Don't Take It To Heart

February 12, 2009
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Valentine's Day had never gotten any positive feedback from me. The day
the stores bring out the red ribbons and candy, my face is contorted
into a month-long expression of disgust.

For longer than I am consciously aware, I had harbored this
extreme hatred for it. And I truly did hate everything about this "day
of Love". I was always reluctant to pass out cards because I didn't
think anyone deserved them, or even wanted them to begin with. And, of
course, I was more than repulsed by the public displays of affection
that seemed to be displayed all around me. Seeing boys and girls
together evoked such an intense jealousy within me, and I didn't even
know why.
Two years elapse. It looks like I've finally come to grips with my
hatred. I have come to the realization that I'm probably not angry at
the holiday. My sour faces aren't really towards the loving couples,
the extravagant gifts or even the succulent candies; no, after many
years, I've found the cause of all of this external anger.
See, I used to take things very personally. So if someone skipped
my card or didn't like my gifts, I'd feel more rejection than I could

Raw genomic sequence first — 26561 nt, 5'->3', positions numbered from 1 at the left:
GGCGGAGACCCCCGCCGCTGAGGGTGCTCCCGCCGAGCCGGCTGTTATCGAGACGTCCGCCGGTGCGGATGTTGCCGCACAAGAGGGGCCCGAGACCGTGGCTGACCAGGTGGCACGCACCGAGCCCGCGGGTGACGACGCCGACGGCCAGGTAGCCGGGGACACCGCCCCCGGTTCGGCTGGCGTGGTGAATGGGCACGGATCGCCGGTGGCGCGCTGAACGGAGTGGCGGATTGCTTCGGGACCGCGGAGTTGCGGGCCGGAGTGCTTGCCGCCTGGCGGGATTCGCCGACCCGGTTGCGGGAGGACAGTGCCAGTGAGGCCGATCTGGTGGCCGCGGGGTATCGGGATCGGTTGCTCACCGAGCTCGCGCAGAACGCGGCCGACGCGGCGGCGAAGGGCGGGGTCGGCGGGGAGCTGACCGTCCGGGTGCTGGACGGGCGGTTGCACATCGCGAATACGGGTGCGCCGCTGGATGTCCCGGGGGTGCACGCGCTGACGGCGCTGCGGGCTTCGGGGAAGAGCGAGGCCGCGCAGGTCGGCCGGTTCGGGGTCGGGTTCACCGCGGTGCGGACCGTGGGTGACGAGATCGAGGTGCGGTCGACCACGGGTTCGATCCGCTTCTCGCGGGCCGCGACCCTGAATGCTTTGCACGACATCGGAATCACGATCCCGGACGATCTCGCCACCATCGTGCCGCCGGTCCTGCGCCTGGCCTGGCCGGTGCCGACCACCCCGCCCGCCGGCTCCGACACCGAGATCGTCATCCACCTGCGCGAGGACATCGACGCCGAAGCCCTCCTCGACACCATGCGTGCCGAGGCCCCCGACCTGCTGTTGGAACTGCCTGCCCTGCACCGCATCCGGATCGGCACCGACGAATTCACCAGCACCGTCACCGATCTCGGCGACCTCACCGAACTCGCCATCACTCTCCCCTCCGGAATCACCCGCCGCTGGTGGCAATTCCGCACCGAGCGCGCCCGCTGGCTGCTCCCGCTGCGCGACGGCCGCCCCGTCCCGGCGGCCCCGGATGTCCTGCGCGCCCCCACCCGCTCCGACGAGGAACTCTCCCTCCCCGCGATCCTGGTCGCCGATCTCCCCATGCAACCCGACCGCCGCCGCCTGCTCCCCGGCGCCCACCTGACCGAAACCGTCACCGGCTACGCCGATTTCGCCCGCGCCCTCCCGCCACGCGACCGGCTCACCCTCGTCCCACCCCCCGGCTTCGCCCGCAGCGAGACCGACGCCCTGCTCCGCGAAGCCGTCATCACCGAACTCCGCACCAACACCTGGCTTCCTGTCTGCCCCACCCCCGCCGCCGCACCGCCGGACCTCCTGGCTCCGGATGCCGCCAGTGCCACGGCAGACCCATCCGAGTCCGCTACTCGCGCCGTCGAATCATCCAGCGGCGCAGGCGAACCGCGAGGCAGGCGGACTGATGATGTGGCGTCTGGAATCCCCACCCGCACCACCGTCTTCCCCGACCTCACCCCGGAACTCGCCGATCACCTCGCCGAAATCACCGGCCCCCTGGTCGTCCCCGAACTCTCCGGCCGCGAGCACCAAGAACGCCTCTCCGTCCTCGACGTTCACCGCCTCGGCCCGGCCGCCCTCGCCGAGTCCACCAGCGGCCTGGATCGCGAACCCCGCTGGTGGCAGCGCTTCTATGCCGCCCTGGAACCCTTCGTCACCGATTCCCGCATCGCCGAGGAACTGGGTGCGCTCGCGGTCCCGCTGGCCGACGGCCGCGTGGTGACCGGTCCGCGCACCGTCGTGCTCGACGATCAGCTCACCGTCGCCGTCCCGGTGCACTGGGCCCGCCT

handle. Small things like that set me off, and often I'd just let that anger
sit inside of me. Anger unexpressed ended up mutating into this awful animosity.
So I spent a few years shooting menacing glares at affectionate couples and
making cutting comments about gifts people received.

My last straw came two years ago. A boy that I had really liked
spending time with invited me to the movies with him the Friday after
Valentine's Day. I, never having had a real valentine in my life,
blindly accepted, ecstatic at the thought of a date with this boy.
As with any true story of rejection, I am sure you know what
ensued. I arrived to the movie theater in my cutest outfit, new purse
in tow, and waited for a boy who never came.
The subsequent anger and hurt feelings have hung on ever since, and
until now I never owned up to it. But this time, I decided to learn

from the experience. I can get over things like that now. It isn't me
I should be upset with, so why should I suffer for someone else?s

poor behavior? When I only take responsibility for my part, it's
easy to let go of rejection. And there was a great reward. I don?t

scowl at the gift stores anymore, and sometimes I even smile
when I see a loving couple together. Wallowing in rejection used
to waste a lot of time. I had to learn this the hard way, but I'm
now very grateful for this experience.
This year, everyone gets a valentine's card,
and I won't have any hard feelings. Now that's love!

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